How to Handle A Job Interview After Being Fired

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In another post, we looked at ways to get back to work after you’ve been fired. Now, let’s see how to prepare for an interview after you’ve been fired from a previous job.

Interviews can be stressful!

This post will help you get relaxed and prepared for anything that will be inquired of you about your previous employment, why you were fired, etc.

Answering Interview Questions

People ask this question all the time… How do I prepare for an interview after I got fired?  

Is all hope lost?  Is my name “mud” now? 

How am I going to explain myself and answer all the interviewers’ tough questions without sounding like a loser? 

The following are some good, solid steps to follow.  I’ll walk through you it. 

First, you will want to be upfront!

Have a prepared explanation of what happened in your last job quickly and clearly.

What You SHOULD Do:

  • Demonstrate that you learned and take responsibility for your past mistakes, for YOUR END of what happened.  At least show that you have some humility.  
  • Demonstrate that you learned from it and used it to improve
  • Demonstrate that you’ve been taking steps in making sure it never happens again in the future.


  • Bore the interviewer with a dramatically long story about how you came to be fired.  Your story will fall on deaf ears and it will just appear to him\her that the company was justified in letting you go. 
  • Take care to never blame the company. 
  • Hesitate or look like something is being hidden. 
  • Never Lie. Throughout the whole process (including the important reference checks!) it will create a ton of stress
    • Note! that even though your previous company is limited on what they can legally say about the reason you were fired, you don’t have to be experienced psychologist to know when you’re being lied to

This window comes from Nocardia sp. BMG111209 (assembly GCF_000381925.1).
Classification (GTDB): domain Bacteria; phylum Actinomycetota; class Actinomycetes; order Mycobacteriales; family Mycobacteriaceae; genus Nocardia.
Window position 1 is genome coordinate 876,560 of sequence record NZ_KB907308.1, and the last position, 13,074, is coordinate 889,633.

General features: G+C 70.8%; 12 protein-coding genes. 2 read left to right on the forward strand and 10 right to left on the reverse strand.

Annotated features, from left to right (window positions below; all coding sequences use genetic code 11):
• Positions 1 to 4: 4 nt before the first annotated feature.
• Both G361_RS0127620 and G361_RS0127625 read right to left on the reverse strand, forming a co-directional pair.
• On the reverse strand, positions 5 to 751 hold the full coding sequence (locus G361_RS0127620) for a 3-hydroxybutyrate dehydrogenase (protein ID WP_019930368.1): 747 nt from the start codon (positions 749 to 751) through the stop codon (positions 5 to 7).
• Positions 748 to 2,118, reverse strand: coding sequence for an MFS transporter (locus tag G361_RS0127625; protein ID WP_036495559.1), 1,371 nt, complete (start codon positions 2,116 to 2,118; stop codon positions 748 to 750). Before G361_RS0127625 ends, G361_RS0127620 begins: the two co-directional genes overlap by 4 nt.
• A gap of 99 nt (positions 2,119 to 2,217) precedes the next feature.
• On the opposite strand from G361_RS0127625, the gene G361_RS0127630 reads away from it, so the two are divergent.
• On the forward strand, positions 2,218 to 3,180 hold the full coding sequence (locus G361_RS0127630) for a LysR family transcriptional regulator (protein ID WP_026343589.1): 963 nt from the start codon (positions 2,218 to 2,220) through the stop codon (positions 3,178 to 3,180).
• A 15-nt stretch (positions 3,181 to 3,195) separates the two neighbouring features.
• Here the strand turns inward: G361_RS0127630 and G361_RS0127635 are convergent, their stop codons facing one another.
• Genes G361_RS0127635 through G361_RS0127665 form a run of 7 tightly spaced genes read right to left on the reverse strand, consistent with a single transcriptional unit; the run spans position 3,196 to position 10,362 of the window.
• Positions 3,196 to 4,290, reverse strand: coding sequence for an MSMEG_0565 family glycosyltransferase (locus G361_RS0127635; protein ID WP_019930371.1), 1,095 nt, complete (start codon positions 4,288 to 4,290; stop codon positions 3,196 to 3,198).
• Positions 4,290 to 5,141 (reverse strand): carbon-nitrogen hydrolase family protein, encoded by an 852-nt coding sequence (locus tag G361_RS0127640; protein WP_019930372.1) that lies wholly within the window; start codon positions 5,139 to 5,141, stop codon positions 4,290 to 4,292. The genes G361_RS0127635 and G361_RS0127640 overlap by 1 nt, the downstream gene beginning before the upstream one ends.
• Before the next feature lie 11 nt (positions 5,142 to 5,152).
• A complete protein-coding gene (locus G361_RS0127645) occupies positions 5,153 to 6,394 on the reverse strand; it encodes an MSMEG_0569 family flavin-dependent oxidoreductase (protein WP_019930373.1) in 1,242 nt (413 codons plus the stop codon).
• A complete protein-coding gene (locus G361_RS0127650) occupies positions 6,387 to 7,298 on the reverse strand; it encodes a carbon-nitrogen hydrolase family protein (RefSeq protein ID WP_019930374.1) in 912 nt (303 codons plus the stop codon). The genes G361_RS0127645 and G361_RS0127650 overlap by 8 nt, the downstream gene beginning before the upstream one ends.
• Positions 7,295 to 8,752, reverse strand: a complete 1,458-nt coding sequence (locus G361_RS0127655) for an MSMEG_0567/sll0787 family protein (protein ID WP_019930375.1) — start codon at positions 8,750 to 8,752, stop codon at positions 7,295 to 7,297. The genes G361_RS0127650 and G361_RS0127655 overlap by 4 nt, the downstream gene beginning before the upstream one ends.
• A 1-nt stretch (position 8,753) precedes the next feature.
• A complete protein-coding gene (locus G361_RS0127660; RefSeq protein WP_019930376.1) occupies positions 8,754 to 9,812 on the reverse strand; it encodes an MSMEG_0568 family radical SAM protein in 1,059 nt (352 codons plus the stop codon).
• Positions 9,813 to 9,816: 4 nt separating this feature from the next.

Below is an example of how to answer interview questions after being fired:

Now let’s role play here…Imagine that you previously had a position in sales and I as the interviewer is asking you what happened or why you left. What can you say?  Here’s a good sample answer:

“Honestly, I was let go from my last job. My performance in the highly competitive sales team I entered was not as good as the company anticipated, so I was let go two months ago. After that, I sat down and thought about what went wrong and found that it was my lack of organizing skills that held me back during my career. Also, I believe that I was spending too much time recording and no longer making sales calls for projects and commitments. In order to ensure that it is never again based on what I have experienced, I have developed a new system. If you want to know more, I will tell you about it.”

When you answer questions during the interview about being fired, immediately explain why you want to work at THEIR company

After the step above, you should then quickly concentrate the conversation quickly on your skills and how they suit the needs of this new company. 

… And let the chips fall where they may…  Remember that the interviewer can quickly find out whether you were fired or not, so why lie? 

Instead, the above step will more than likely be appreciated because you were preemptive with your honesty. 

Being preemptive simply means to ‘strike first’.  You want to control the situation by giving your version of the story first.

There is an inclination to panic and to apply to every job posting available (and to look at almost anything) when the job search is at a critical stage (you have to find something now or else!) 

Here’s the problem though: employers can smell desperation.  They want someone who selects and looks for work carefully.  

Now, after you have explained why the firing occurred and what you’re presently working on to make sure it NEVER happens again, switch the conversation and show the interviewer why you would like to work at THEIR company.